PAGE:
Sunday, 12 April 2015

Wednesday 8th April 2015

On a glorious spring day 4 of us resumed the survey of Embsay’s field walls.
Tony & Sue record a sheep creep
Having obtained the kind permission of local farmers we were able to go into two fields and take a close look at several walls. Although none of them seemed particularly old (relatively speaking!), the signs were there that they had all undergone interesting repairs and modifications over the past 2 or 3 centuries. Many of the walls around here have obviously been re-built in relatively modern times; some we know were rebuilt very recently (less than 20 years ago), but stand along the lines of older boundaries.

In view of the housing developments planned and proposed for fields off Shires Lane our priority at the moment is to record the walls and features in these fields. The first field we went into will soon be gone under the concrete and no doubt all the walls will be taken down.
Views down to the steam railway & Haw Bank Quarry -
soon to disappear behind modern housing development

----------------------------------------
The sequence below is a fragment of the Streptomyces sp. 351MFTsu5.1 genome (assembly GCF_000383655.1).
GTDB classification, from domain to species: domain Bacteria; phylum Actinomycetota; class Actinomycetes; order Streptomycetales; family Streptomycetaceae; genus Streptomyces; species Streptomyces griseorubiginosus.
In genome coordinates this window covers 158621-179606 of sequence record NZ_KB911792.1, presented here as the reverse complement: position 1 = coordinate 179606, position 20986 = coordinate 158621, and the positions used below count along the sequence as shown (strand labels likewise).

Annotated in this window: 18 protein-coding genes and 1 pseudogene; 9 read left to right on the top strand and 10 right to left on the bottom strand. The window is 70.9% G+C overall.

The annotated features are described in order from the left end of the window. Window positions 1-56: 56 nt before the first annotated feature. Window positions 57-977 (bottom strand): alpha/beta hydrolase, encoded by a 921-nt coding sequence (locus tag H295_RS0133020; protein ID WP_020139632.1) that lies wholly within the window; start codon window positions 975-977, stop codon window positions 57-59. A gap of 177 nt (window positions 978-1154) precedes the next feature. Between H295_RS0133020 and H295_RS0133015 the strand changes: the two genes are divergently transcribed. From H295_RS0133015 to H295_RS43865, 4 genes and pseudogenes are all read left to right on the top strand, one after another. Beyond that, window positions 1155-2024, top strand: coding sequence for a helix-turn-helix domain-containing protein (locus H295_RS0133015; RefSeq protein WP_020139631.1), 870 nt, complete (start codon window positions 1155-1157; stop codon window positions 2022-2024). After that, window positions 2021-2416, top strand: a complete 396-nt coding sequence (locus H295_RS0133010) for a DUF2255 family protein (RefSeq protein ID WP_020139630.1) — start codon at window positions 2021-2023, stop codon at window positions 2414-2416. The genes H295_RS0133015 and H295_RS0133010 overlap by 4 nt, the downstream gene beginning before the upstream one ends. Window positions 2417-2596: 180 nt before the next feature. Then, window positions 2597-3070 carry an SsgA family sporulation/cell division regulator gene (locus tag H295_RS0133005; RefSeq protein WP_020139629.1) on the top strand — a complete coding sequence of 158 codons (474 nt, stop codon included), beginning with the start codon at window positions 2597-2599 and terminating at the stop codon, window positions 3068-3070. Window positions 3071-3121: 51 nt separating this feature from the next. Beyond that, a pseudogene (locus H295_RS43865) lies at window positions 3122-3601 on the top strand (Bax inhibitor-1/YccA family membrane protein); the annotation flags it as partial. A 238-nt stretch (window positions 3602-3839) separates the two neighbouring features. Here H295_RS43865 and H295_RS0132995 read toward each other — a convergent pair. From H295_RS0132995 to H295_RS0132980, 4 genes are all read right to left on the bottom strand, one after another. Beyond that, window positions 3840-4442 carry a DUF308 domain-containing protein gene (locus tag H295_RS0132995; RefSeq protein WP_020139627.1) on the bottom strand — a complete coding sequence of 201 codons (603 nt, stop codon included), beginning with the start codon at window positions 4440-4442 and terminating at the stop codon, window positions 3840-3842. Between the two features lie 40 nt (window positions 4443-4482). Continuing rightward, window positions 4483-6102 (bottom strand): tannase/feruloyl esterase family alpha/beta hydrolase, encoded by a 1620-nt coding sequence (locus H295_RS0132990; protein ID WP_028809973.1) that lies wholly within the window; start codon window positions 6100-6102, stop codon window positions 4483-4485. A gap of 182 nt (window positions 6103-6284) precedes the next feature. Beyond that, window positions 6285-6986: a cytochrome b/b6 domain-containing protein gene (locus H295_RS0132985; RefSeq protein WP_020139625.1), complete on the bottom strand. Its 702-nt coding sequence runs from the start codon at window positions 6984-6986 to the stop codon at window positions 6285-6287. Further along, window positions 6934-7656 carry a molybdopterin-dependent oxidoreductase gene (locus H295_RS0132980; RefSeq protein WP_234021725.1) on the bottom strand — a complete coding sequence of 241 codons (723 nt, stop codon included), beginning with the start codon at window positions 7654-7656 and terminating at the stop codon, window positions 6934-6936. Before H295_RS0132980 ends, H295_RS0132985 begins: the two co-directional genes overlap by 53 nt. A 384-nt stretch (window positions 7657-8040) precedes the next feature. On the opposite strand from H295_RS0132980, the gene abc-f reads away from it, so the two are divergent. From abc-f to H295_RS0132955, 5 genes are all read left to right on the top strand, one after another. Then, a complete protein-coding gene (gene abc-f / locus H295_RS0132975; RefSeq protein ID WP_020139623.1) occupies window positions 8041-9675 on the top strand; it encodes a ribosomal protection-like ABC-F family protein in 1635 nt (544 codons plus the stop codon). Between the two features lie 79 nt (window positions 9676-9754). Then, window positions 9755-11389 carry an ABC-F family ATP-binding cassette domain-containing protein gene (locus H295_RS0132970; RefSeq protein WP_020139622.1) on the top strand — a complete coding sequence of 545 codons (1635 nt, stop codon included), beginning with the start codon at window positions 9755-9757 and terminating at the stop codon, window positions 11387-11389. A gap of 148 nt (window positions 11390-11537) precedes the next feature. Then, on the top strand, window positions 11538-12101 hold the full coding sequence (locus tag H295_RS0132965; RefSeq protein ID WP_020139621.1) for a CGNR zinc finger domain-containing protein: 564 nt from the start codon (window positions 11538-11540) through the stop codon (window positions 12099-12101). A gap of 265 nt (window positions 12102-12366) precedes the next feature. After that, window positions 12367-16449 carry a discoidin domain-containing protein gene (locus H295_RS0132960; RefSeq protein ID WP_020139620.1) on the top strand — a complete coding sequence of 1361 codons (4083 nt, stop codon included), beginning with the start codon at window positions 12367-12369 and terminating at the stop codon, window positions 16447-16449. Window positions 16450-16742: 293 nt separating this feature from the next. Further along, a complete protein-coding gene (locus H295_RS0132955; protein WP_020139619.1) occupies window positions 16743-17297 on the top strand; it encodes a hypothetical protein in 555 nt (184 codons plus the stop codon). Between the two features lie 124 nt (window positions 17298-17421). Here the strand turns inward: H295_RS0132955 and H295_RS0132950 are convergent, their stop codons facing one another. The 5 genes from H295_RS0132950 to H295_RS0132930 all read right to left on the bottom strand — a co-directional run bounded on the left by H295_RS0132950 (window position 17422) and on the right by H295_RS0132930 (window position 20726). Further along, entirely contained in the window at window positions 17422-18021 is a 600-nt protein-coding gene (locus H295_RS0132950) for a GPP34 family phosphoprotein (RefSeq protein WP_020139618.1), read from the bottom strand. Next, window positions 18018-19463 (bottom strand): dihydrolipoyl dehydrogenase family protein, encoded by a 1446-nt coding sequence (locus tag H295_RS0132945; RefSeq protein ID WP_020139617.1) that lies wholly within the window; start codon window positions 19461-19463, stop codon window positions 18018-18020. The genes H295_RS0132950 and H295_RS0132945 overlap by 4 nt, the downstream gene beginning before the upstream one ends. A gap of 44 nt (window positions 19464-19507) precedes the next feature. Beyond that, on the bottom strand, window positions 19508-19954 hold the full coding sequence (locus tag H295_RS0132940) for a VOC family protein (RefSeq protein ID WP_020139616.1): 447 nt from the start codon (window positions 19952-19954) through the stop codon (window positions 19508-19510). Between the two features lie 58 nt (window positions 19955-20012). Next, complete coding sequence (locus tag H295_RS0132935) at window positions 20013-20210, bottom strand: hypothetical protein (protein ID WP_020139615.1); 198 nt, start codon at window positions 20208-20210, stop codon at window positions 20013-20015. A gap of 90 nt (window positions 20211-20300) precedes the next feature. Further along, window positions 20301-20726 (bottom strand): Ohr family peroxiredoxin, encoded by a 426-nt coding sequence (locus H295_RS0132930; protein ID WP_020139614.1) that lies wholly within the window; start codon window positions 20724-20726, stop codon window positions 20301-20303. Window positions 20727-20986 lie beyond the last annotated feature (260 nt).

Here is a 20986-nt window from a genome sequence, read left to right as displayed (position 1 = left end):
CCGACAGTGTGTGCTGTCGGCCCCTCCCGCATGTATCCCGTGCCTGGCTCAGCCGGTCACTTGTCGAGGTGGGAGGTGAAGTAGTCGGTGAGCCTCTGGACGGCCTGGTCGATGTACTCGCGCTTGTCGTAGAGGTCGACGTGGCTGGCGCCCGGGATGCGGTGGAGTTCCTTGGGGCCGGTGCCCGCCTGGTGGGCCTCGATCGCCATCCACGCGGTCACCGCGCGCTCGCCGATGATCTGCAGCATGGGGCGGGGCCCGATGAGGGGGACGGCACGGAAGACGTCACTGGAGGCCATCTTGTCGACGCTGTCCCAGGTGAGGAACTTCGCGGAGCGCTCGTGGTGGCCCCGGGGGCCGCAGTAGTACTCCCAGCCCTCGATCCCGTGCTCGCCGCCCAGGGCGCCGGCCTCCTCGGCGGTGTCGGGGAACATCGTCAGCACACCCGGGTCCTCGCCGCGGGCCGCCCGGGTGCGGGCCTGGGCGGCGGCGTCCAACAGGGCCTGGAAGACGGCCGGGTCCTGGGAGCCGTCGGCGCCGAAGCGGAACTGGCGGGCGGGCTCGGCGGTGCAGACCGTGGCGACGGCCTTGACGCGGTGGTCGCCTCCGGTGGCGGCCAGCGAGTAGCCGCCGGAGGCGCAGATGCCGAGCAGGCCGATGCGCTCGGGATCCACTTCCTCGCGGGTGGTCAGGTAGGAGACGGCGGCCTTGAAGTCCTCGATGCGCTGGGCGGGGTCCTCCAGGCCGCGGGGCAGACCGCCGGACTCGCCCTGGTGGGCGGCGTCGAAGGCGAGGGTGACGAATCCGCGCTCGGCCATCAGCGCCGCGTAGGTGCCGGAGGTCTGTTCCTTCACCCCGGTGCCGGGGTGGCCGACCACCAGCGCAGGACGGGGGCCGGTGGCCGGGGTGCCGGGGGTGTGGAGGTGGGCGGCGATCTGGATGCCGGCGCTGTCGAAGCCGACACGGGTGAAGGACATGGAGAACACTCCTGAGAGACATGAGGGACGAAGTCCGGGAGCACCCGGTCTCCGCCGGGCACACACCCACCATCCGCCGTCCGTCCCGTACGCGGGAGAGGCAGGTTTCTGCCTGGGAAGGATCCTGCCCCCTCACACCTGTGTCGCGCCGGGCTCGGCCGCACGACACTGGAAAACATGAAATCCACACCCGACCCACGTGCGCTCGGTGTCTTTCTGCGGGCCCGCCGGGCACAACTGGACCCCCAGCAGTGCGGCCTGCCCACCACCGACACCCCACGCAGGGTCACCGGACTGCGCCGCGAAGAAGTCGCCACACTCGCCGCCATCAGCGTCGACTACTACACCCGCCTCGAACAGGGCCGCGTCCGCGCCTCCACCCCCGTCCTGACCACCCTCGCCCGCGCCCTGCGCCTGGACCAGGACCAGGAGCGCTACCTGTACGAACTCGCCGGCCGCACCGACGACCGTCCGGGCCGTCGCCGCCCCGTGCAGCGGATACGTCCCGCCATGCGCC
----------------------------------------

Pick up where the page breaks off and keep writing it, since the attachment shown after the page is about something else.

The views down to the quarry and the railway may not be the most beautiful in the Dales, but they are interesting, historic and part of an open countryside which gives Embsay its character.  

We had a hearty lunch at the Elm Tree Inn before returning to the second field we were surveying at the other end of Shires Lane. This field is under threat but not yet condemned. It retains interesting features on the ground which may be geological rather than archaeological.

Ruins of a former agricultural building
We came across a curious little ruined building, approximately 5 metres square, its original function a bit of a mystery standing as it does in the middle of the field, built into the slope – not big enough to be a barn for housing cattle, so perhaps for sheep or a small hay store. The Tithe Map shows that it originally stood close to a wall which has now disappeared completely.

There was a sadness about the day in that we knew that even the “modern” walls marked much older field boundaries – these fields will soon be gone forever as the march of the ubiquitous characterless housing estate swallows them up. The open vistas will soon be gone and the rural character of historic Embsay whittled yet further away.

Jane Lunnon

No comments:

Post a Comment